Nexus by Ramez Naam
I can’t remember the last sci-fi book I read. This was a Marginal Revolution recommendation and looked cool. My favorite part of reading this was judging the author’s predictions of the world in 2040. It’s really not that far away. I’m 24, and 2040 is 24 years away. Will we still have phones? Will we have solved cancer?
1) “Kade picked Sam up just past nine in a Siemens autocab. The little plastic and carbon fiber car drove them south and east along the 101, past SFO, past San Mateo, past Menlo Park and Palo Alto and Stanford, and the venture capital of the world.”
Not an Uber? Also interesting that when the plot moves to Bangkok, there is no mention of self-driving cars. Instead, it’s tuk-tuks and chauffeurs.
2) “‘You can’t control what people do with phones, or planes, or the net,’ he replied. ‘People do terrible things with all of those, but the good things outweigh them. Should we take all of those back too?'” – Kade
Brings back memories of my SAT prompt. Is technology good or bad? 8/12.
3) “‘This is Chien Liu, now president of Taiwan. This picture was taken on the eve of his election victory last year, in 2039. President Liu was the head of the DPP, the primary opposition party in Taiwan, and ran his campaign on an anti-Beijing platform'” – Becker
The assumption here is that Taiwan will still be its own thing and that it will still be okay (and popular) to be anti-China. Given current Taiwanese politics, this assumption is at least true in 2016.
4) “Had scientists around the country risen up in protest? Fat chance. Everyone just kept their head down, massaged their research proposals, tried to skirt as close to the edge of what was allowed as they could without endangering their federal grant dollars.”
I’d say that federal funds will play a smaller role in science research than they do now. I see rich private companies taking over.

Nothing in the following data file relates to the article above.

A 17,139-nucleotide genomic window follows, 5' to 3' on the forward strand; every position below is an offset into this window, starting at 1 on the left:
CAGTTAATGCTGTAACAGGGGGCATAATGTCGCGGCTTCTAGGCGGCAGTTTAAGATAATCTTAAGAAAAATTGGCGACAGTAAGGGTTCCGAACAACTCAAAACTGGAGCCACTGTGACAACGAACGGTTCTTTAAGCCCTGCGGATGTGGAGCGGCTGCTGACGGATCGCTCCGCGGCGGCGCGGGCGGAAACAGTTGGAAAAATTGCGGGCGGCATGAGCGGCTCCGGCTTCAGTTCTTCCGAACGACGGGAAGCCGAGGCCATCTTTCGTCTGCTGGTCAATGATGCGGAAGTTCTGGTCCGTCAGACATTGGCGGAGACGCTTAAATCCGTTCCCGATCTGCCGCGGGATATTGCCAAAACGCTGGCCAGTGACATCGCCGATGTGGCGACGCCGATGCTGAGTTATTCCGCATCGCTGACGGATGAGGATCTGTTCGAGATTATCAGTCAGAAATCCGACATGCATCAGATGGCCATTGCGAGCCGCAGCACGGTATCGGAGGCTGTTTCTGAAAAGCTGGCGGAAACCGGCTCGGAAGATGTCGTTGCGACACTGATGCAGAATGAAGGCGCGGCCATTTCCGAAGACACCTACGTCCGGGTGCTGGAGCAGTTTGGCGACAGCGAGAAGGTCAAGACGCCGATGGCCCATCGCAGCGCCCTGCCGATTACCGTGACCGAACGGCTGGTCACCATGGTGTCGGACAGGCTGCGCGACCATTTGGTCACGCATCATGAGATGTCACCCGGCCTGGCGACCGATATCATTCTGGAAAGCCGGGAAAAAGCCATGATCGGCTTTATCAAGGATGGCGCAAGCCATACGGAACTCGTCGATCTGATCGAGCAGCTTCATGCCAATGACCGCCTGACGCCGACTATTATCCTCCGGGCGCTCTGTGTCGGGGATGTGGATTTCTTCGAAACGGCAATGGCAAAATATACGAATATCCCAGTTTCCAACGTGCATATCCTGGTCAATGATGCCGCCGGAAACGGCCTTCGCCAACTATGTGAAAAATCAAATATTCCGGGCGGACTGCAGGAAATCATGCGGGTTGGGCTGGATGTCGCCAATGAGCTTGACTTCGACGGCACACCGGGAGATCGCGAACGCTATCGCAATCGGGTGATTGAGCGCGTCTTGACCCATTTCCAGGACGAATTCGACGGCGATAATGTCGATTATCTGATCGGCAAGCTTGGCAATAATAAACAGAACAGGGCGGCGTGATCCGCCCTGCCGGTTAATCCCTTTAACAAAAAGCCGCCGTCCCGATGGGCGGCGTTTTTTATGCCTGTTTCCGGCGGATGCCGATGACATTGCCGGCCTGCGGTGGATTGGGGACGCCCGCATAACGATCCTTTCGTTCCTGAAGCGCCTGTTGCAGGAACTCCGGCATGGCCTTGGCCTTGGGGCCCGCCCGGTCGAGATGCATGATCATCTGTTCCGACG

5) “No wonder the international meeting trumps the US neuroscience meetings these days, Kade thought. The cutting edge stuff isn’t legal at home any more.”
Commentary on how laws can destroy progress.
6) “‘The evolution of language marked a great leap forward for our species. It boosted our cognitive abilities by webbing us together into larger, more powerful group minds. I believe that another quantum step in human cognition awaits us on the other side of direct linkage of our brains and minds to one another.'” – Ananda
When it’s framed like that, it’s hard to argue that something like Nexus will be a reality.
7) “‘The most basic expression of it is ‘May I attain Buddhahood for the benefit of all sentient beings.’ It’s a pledge to keep being reborn into the material world of suffering, to put nirvana off indefinitely, until all beings in the universe have attained enlightenment and can also enter nirvana. It’s perhaps the ultimate vow of placing others before oneself.'” – Ananda
The Bodhisattva vow.
8) “‘You’re looking at a lot more than input here. If this blows up in our faces, you’re going to see hearings in my committee. Hearings during an election year.’ – Senator Barbara Engels
The author repeatedly casts the government as the bad guys. Will there be any progress in government? How does one even define progress? I agree with him. Politics will be politics.
9) “Shu felt the missiles fire. They were aimed at the car. She couldn’t penetrate the security of the second helicopter, but these missiles were a different matter. They depended on an external source to inform them of their targets. She twisted their primitive minds, sent them spiraling back up at the craft that had fired them.”
I loled. This leap of power was sort of out of place. Deus ex machina.
10) “Every attempt through history to limit the definition of humanity has been a prelude to the subjugation, degradation, and slaughter of innocents. Every one.”
Humanity still has a long way to go. It’s almost like we forget past lessons as time passes and we make mistakes again.
Nexus is really good. Very fast paced and very thought-provoking. Even though it’s sci-fi, almost everything in the story is believable. I would not be surprised at all if the state of the world in 2040 turned out like this. The book is probably one of the best commentaries on the problems that will inevitably come packaged with new technology. The only weak spot I’d point out is the action scenes. They got tiring to follow. Too many explosions and too many people getting kicked in the face. That’s why this should be a movie.